Coping With Loneliness and Holidays

Loneliness is yet another aspect of grief that seems to have different stages. Holidays can present additional challenges. Being apart from loved ones on holidays is already difficult. The loneliness experienced on holidays is even greater if the loved one is recently deceased. This page provides information on coping with loneliness and holidays after the loss of a loved one.

Image of a female looking through a rain-washed window at a butterfly on the other side.

Coping With Loneliness

Initially, a person may feel somewhat mad or bitter toward the person who caused the loneliness. Physically, there may be a sensation of emptiness. Emotionally, there may be a feeling of time being suspended, being forsaken, abandoned, and isolated. There may be a longing for the deceased.

Loneliness is a universal condition of human life, which is distinctly personally felt. To love is to be lonely. Every love eventually is broken by illness, separation, or death. One cannot be a sensitive individual without knowing loneliness.

During the period of mourning, a person may feel intensely lonely. This is to be expected. With time, they will be better able to cope with their losses, and feelings of loneliness will lessen.

When feeling lonely, one can look inward for stimulation. Activities can be done alone that will help one feel less lonely. Examples of activities may include:

  • Reading
  • Going for a walk
  • Exercising
  • Cleaning
  • Keeping a journal
  • Listening to music
  • Starting a project
  • Enjoying art

One can also reach out to others. Examples may include:

  • Joining a club
  • Taking a class
  • Talking with friends
  • Volunteer work
  • Plan an outing
  • Church involvement

Loneliness can be positive. A person experiencing loneliness gains a deeper perception, greater awareness, and higher sensitivity to self and others. It can be a time of personal growth. Accept it, face it, live with it, and let it be.

Coping With Holidays After The Loss Of A Loved One

Holidays are filled with traditions including family and loved ones. Your loss can significantly change the way that you will experience the holiday season. In fact, the very thought of going through the holidays without your loved one may be frightening and painful. Here are some suggestions that will help you through the holiday season.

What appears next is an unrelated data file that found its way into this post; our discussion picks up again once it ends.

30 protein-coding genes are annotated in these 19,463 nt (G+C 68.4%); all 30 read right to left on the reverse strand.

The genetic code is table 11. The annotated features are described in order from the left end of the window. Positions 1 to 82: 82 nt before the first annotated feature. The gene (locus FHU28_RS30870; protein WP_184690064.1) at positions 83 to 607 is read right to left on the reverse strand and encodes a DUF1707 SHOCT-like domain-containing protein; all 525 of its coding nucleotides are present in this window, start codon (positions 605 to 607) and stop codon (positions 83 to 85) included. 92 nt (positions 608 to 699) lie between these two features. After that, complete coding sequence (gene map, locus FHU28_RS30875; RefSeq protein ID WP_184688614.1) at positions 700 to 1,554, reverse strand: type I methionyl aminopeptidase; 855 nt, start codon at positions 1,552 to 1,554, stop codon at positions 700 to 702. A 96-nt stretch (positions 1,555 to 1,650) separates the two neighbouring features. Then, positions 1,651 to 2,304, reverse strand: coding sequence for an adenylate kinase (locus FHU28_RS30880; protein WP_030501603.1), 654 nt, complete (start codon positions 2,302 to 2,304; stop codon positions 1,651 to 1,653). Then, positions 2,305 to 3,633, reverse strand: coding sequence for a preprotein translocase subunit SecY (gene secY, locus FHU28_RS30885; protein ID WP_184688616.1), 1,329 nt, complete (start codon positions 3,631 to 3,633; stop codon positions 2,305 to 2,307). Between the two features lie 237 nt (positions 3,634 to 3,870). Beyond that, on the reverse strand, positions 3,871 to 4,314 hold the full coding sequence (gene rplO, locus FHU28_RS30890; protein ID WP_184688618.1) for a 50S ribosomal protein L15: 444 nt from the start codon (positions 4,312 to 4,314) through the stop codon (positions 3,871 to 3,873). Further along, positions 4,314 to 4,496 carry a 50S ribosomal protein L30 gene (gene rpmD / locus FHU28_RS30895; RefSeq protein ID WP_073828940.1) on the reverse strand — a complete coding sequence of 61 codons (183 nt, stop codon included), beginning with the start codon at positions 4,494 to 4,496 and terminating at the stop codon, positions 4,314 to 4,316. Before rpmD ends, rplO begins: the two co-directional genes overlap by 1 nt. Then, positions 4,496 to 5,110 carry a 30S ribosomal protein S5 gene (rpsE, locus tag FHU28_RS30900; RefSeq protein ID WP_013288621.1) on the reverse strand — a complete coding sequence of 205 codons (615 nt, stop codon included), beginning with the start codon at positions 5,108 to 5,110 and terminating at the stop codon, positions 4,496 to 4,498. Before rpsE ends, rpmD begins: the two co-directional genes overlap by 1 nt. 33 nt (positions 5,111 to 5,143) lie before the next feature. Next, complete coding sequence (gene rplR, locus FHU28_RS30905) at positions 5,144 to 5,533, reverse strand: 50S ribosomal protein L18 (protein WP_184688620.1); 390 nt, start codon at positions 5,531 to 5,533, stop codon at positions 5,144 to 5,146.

• Be reasonable about your own expectations. Try to keep things in their proper perspective.
  • Accept the fact that the holiday will have its difficult moments. Allow yourself to experience them and tell yourself that you will be able to cope.
  • Simplify your activities. Try not to overwhelm yourself by keeping in close touch with your resources and limits.
  • Do what you are comfortable with. Your needs are most important at this time. There are no rights or wrongs.
  • Don't be afraid to express your feelings of grief. Find caring, supportive people who will listen and who will encourage you to be yourself.
  • Be patient with yourself if you become angry or envious of others enjoying holiday festivities. It is very difficult to witness the joy of others when you are experiencing the loss of the source of joy in your life.
  • Take time to recall and savor memories of holidays past. These memories are an expression of your love which do not end with death.
  • Keep your family and friends informed of your thoughts, feelings, and wishes for the holiday season. Don't assume that they understand what you are going through unless you tell them.
  • Plan something to honor the memory of your loved one (a candle, a donation, an activity, etc.).
  • Allow other loved ones to offer their support and care for you. Avoid people who make you feel uncomfortable or who are not helpful.
  • Anticipation of the holiday is often more stressful that the holiday itself. Remind yourself as often as necessary that you will get through this experience.